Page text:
How Women Can Create Support from Male Colleagues in the Workplace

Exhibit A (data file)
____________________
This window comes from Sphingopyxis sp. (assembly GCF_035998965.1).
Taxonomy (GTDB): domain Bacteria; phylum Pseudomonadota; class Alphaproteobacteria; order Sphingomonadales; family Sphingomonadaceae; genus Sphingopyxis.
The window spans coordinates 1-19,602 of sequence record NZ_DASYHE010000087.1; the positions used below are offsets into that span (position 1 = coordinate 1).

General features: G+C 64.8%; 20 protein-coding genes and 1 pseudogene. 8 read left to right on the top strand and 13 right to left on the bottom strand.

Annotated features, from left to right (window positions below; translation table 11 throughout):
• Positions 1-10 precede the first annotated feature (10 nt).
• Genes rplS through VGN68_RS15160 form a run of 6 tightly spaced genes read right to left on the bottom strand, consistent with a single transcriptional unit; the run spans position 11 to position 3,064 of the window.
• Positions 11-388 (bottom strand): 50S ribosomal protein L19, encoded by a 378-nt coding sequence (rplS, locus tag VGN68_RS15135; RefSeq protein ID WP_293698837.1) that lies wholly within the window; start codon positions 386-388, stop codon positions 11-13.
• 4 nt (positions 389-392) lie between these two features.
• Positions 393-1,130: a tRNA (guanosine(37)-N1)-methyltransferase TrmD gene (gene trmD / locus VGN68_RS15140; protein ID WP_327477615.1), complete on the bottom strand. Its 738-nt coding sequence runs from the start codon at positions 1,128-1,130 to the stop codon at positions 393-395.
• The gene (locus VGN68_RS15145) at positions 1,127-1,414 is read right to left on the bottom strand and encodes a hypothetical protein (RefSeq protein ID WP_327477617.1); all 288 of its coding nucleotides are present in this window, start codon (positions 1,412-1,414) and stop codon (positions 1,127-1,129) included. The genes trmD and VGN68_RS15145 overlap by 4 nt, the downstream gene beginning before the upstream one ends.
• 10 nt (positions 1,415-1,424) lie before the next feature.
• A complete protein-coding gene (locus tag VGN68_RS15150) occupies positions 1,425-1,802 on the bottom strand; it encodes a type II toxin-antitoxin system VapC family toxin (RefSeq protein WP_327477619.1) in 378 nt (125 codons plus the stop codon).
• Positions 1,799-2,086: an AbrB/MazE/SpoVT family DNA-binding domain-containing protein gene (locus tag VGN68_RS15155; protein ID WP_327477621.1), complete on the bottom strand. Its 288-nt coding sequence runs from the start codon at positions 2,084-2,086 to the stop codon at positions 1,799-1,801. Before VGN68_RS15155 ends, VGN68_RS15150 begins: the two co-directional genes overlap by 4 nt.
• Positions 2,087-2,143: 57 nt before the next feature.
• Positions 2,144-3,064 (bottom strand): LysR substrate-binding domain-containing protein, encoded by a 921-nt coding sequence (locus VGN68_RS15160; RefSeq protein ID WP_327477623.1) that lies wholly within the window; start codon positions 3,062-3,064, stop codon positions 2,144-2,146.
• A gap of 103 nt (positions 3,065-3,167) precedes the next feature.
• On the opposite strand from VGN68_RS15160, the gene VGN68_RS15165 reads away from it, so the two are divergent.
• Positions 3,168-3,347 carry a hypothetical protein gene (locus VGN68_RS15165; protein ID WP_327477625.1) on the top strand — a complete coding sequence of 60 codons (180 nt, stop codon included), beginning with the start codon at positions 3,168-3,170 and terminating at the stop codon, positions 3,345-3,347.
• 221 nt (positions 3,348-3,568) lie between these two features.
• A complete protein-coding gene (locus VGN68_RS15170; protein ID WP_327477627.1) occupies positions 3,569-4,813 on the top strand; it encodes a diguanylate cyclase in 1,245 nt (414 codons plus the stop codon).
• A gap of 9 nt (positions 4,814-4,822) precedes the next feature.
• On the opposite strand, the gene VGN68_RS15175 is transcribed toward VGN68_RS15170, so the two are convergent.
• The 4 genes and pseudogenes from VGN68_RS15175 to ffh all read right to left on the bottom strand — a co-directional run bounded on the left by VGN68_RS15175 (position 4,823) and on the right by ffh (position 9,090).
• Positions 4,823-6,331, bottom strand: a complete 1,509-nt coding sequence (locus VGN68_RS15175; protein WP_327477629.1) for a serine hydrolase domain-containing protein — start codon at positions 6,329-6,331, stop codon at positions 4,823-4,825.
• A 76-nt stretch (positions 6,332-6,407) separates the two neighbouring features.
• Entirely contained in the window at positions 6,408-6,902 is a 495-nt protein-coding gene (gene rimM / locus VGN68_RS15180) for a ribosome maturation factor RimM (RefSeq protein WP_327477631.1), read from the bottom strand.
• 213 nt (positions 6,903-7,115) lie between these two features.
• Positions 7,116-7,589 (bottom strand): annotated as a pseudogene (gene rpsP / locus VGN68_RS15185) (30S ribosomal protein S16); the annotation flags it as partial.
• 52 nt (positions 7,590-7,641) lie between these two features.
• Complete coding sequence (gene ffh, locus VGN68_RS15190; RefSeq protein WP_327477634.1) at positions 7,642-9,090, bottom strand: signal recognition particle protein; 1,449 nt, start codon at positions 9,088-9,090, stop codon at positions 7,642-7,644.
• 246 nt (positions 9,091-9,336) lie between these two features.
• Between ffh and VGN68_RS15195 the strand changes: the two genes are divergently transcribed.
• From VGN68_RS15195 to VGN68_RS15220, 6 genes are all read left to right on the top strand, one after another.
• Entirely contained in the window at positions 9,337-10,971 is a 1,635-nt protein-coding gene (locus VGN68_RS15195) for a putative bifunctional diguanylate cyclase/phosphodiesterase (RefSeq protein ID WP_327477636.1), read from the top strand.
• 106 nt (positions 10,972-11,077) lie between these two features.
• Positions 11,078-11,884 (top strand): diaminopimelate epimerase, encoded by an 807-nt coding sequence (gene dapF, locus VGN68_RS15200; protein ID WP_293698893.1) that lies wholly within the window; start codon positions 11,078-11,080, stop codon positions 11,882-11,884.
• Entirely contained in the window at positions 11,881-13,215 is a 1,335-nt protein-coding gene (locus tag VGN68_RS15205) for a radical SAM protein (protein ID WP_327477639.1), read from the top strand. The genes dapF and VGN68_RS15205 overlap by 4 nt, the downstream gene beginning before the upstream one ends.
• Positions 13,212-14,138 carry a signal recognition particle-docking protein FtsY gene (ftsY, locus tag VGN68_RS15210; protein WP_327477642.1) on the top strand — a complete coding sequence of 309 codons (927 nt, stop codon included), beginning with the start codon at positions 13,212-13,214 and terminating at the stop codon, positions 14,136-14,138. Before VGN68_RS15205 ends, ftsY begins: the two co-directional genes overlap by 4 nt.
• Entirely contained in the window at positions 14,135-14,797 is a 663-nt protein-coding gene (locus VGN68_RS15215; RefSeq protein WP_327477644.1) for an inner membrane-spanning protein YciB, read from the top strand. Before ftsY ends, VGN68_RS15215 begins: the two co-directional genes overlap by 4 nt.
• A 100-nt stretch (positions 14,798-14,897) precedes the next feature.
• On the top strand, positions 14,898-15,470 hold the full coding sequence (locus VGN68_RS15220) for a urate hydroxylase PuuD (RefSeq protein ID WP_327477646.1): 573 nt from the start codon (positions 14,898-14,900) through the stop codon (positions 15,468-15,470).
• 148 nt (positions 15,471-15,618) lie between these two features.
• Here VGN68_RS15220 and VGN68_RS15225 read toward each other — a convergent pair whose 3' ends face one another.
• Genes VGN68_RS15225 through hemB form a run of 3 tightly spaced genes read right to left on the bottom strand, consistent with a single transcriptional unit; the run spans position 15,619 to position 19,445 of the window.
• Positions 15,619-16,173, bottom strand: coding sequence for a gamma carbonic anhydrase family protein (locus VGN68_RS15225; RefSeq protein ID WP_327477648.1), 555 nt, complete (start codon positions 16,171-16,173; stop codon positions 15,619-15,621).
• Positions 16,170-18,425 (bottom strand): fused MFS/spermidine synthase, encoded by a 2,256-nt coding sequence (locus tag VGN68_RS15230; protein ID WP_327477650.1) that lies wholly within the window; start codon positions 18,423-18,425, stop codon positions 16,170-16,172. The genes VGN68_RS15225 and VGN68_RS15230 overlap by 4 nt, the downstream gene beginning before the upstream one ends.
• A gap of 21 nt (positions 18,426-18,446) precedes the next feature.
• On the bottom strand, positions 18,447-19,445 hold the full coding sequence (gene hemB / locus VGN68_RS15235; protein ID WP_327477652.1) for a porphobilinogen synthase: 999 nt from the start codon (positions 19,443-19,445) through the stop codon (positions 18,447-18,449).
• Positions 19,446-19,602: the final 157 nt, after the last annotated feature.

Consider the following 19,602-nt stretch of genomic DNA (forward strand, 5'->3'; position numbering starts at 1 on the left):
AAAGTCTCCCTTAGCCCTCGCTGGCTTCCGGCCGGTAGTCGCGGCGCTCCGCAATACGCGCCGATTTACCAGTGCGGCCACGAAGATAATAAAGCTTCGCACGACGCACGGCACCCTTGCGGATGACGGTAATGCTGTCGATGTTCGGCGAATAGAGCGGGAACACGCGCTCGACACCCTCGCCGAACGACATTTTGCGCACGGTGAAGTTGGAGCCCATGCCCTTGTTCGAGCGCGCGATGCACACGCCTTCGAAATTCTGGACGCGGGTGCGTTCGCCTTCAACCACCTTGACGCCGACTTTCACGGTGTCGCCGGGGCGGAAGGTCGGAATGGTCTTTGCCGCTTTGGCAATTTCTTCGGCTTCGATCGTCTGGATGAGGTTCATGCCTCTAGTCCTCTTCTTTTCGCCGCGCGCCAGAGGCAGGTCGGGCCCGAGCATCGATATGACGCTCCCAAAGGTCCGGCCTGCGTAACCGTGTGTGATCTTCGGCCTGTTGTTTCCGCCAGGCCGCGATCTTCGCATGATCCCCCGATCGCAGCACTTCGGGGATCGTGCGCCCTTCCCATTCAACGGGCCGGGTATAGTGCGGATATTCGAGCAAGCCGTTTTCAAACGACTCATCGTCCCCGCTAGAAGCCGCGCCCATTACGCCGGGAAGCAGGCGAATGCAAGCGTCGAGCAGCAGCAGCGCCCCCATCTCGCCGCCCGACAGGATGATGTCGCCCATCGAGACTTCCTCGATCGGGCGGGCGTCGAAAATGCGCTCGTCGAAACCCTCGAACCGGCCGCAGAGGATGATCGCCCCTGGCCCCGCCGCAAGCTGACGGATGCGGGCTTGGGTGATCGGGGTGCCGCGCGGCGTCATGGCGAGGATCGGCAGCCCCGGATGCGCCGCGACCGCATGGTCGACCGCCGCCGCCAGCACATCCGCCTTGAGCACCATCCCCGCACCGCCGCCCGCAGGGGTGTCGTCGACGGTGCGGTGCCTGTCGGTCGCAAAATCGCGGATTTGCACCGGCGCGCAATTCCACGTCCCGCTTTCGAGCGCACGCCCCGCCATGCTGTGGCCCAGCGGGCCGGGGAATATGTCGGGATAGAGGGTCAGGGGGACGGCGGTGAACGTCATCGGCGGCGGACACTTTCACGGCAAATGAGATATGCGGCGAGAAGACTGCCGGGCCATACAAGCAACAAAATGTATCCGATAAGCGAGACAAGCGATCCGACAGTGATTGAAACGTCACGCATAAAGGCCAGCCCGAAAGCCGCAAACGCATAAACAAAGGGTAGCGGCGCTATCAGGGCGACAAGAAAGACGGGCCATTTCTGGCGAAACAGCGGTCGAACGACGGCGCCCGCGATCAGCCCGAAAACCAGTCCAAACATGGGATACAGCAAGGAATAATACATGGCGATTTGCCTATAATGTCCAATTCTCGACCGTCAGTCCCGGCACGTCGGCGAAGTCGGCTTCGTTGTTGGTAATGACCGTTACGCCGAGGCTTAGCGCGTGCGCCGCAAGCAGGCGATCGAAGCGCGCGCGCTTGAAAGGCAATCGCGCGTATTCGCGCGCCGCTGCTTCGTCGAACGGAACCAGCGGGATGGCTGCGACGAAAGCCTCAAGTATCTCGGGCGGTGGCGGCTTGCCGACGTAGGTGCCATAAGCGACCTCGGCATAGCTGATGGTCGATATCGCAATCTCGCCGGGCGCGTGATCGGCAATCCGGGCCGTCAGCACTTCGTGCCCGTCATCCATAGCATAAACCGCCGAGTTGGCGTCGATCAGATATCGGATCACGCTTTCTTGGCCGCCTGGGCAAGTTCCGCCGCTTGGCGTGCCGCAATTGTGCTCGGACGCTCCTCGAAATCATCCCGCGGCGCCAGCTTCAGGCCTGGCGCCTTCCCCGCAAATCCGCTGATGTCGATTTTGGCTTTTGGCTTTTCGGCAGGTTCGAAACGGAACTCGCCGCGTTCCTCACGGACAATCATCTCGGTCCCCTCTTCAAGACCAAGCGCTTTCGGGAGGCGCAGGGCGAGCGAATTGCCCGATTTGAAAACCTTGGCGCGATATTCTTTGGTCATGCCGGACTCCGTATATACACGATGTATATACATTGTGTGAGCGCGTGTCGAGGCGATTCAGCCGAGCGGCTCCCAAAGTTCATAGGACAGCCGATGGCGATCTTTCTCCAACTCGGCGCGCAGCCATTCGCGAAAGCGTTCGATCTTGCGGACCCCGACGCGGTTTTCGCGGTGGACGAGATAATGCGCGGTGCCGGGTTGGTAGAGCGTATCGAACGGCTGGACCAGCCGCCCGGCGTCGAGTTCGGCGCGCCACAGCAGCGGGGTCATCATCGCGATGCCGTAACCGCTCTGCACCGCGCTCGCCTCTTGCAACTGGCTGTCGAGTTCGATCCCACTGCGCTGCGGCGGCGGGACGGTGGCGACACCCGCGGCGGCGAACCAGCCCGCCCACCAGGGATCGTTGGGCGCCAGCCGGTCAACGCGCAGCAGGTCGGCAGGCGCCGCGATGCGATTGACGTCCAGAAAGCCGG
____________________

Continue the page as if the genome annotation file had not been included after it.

Here’s an interesting story that I recently read in the Huffington Post. This real-life experience in the workplace created support from a male supervisor for his female direct report. Their experience developed from an e-mail error that they decided not to correct for a few days for the purpose of learning. Any pair of female/male colleagues could try this kind of experiment to see what happens. Here is the story: One day the male supervisor, Martin, sent an e-mail to a client from the e-mail account that he shared with his female colleague. The client sent a rude and dismissive response, which surprised Martin. This same client had never been rude or dismissive to him in past communications. Then he noticed that, by mistake, he had sent the e-mail to this client using Nicole’s signature. When he told the client that he was Martin, not Nicole, the client became very respectful and receptive to the information Martin had shared. This change in attitude surprised Martin, but not Nicole. They decided to switch their names on e-mail signatures for two weeks to see what would happen. Repeatedly, clients questioned Martin’s knowledge and experience. Martin took twice as long as Nicole to complete client consultations. In the meantime, Nicole, writing as Martin, breezed through her client calls because she did not have to convince clients that she knew what she was doing. Shocked by how clients had treated him during the experiment, Martin realized that, as a man, he has an “invisible advantage.” He then stood up for Nicole to their boss, who had complained that Nicole took too long to resolve client issues. Martin now understands what Nicole often has to deal with and is an ally. Could you use more support at work from your male coworkers? Perhaps you could run a similar experiment for a few days, creating awareness and support from a male colleague or two. As women working in predominantly male environments, we need all the support we can get. If you give this a try, let us know what happens.   Photo courtesy of Highways England. CC by 2.0]]>